As Zimbabwe's political and economic crisis deepens, victims of President Robert Mugabe's violent regime are fleeing for their lives.
This World speaks to Washington, a young man who fled Zimbabwe after being reluctantly drafted into the country's notorious secret police.
The first suggestion that something was wrong came at night. Washington, lying awake in his bed, could hear screams and sobs coming from the girls' dormitories.
The next morning his fears were heightened when he saw bite marks on the necks of some of his male counterparts in the camp. When Washington challenged one of them, he was told that rape was "part of the training".
Washington did not believe it. But then he claims he was forced to do it himself.
Controversial training camps
Washington's horror story began a year and a half ago.
He says all he wanted was a career. Aged 20, he enrolled in one of Zimbabwe's National Youth Service Training Camps. A friend of his had told him that a certificate from one of these camps was like a rubber stamp for a university place. It would open doors.
The new recruits were told: "You are here because we want to train you about the history of your country and get you ready for the world after this."
It all seemed perfectly innocent, in keeping with the government's line that the youth camps existed to combat unemployment and give a bored youth something to do.
Washington had not yet heard the stories which have seeped out of Zimbabwe, stories suggesting that rape is a common feature of life in the camps, that they exist to indoctrinate the youth with pro-Mugabe propaganda, and that torture techniques are part of the syllabus.
But soon he would have his own story to tell.
Beaten to death
Everything changed the night he was plied with alcohol and marijuana, and presented with a woman who had broken rules and was "supposed" to sleep with him. Washington sobs as he explains that, along with a handful of other recruits, he had sex with her.
During the night, as he sobered up, the horror of what he had done struck him. He realised he had to run away.
When dawn came, as he tiptoed out of his dormitory, he bumped into his best friend Gideon, who had also been forced to rape the night before. They fled together.
Within minutes they were caught and dragged back to the camp.
All the students were woken to watch the spectacle of the runaways being beaten. Washington apologised immediately and suffered only a dozen lashes with a stick.
Gideon refused to apologise, instead condemning the camp and its instructors as barbaric and inhuman. Washington watched as his best friend was beaten to death.
Zimbabwe's secret police
After this, always mindful of the fact that running away meant being killed, Washington says he was singled out for his intelligence and drafted into a special training programme for Zimbabwe's secret police - the Central Intelligence Organisation, or CIO.
"It seems that indiscipline and intelligence go hand in hand, young man," he was told. "From now on, you are going to be treated differently."
Over the course of the next year, he claims he was shown how to torture using batons, electric wires, pliers and screwdrivers.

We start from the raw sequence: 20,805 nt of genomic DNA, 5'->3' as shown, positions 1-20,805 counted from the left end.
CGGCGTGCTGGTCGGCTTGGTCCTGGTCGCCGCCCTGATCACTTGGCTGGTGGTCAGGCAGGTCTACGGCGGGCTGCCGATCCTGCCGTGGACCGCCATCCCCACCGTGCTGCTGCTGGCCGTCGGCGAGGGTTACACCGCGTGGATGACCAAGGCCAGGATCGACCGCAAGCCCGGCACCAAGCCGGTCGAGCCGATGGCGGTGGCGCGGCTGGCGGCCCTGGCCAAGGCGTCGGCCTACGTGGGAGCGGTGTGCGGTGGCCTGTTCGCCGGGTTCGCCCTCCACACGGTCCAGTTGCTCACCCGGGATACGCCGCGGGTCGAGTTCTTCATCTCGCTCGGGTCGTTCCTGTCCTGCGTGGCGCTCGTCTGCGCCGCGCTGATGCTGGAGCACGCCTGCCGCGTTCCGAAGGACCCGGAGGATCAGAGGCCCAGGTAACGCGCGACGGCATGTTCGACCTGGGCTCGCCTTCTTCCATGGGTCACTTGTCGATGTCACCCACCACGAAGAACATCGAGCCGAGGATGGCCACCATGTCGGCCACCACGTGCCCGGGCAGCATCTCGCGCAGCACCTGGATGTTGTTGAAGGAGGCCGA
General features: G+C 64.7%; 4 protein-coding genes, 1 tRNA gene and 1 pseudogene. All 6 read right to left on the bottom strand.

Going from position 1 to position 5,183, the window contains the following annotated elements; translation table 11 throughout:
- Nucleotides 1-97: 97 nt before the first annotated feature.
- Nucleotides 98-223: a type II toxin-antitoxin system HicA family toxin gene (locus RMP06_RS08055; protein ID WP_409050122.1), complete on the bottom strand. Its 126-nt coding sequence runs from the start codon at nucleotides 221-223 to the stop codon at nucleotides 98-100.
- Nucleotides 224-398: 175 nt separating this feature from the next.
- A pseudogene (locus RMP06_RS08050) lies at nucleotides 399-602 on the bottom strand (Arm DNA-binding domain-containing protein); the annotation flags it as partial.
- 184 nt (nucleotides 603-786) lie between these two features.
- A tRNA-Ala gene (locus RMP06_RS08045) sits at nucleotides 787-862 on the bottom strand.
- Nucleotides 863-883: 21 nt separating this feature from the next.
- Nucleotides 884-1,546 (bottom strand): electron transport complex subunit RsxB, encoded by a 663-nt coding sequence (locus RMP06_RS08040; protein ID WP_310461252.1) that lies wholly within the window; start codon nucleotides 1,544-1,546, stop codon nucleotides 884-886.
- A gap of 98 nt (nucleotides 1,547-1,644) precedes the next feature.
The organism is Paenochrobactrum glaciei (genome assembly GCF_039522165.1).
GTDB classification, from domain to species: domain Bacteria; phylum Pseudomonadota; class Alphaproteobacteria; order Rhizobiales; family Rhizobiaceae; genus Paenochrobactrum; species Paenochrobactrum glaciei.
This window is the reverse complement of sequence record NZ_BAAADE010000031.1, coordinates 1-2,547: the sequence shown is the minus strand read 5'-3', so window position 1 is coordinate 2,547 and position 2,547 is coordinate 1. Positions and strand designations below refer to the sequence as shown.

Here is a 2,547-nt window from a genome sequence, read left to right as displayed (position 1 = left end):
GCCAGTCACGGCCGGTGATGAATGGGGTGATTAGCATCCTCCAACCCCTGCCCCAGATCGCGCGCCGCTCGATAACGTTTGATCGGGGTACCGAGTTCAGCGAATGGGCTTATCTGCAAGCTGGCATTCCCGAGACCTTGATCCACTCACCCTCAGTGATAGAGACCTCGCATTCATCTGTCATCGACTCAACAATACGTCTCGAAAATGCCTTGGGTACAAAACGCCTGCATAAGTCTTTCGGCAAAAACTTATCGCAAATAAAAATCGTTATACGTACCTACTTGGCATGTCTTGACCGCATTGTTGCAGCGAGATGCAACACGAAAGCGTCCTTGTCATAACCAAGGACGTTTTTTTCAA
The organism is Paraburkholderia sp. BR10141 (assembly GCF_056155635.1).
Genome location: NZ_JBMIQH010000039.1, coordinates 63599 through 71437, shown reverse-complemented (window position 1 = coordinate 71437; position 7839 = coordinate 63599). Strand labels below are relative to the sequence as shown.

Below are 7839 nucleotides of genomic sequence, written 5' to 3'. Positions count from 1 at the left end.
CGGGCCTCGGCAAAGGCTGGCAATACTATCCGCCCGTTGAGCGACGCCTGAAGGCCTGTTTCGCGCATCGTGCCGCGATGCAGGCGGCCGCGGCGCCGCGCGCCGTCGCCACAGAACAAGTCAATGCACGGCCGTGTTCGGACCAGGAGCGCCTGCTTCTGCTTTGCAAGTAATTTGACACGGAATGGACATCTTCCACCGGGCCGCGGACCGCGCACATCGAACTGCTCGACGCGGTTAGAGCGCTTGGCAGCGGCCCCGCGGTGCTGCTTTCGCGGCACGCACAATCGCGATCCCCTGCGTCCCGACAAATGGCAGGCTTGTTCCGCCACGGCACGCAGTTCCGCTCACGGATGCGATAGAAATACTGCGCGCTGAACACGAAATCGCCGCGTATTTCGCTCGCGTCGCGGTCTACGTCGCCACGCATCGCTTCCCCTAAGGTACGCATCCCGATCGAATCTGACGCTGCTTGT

The people who this 'training' was carried out on ranged from alleged rapists, to political prisoners and even one man who stole cattle.
'"I was told to beat him on the feet. I could not do it. Then he took a bottle of gin from the corner. He asked me to drink, but I couldn't. He slapped me across the face. I drank it and we started smoking marijuana. I don't know what happened after that but I beat him. At first the man was crying, then he passed out and soiled himself. His feet were black."
Washington also says he was shown secret prisons across the country. One was in a car park.
"There was a metal door in the wall, locked by an electronic lock" Washington said.
Inside, held in filthy conditions, were a variety of prisoners, including one white man Washington says was suspected of being a CIA spy.
In another part of his training he says he was shown how to use weapons, and was made to carry out missions to discredit political opposition.
On one such mission, Washington says he and his fellow trainees were given T-shirts bearing the logo of the Movement for Democratic Change (MDC), Zimbabwe's vocal opposition. They were then made to attend an MDC rally, where they beat various supporters. The operation was designed to sow discord in the MDC, and present it as a fractious party.
The final straw came when he was instructed to kill someone.
Washington begins to tell a horrific story, of a man in a trunk who was beaten so badly he could barely talk; of the cement Washington had to fill the trunk with; of the lake that the trunk, the cement, and the man were meant to be dropped in.
Washington says the man was trying to talk to him. He kept on saying "help me my son, help me!".
"We cannot do this" I said. But one of my colleagues told me to look over my shoulder. I did, there was a man watching us.
The man was a minder who had followed to make sure that the job was done. At this stage Washington stops. He cannot finish this story, he is crying too hard.
Despite the numerous threats he had received, Washington explains that he fled as soon as he could. The words of his CIO instructors echoed in his head: "If you try to run away, whatever country you go to, we can get you."
In Namibia, as he sobs his way through his story, it is clear that Washington believes the CIO are hunting him: "They can get you wherever you go," he says.
Because of the difficulty of reporting from Zimbabwe, some of Washington's story cannot be verified.
He may have evaded capture so far. He may even be able to hide from the Zimbabwean CIO until Robert Mugabe is gone, but he will never stop running from his conscience.
This World: "Running from Mugabe" will be broadcast on Thursday 7 June 2007 at 1900 BST on BBC Two.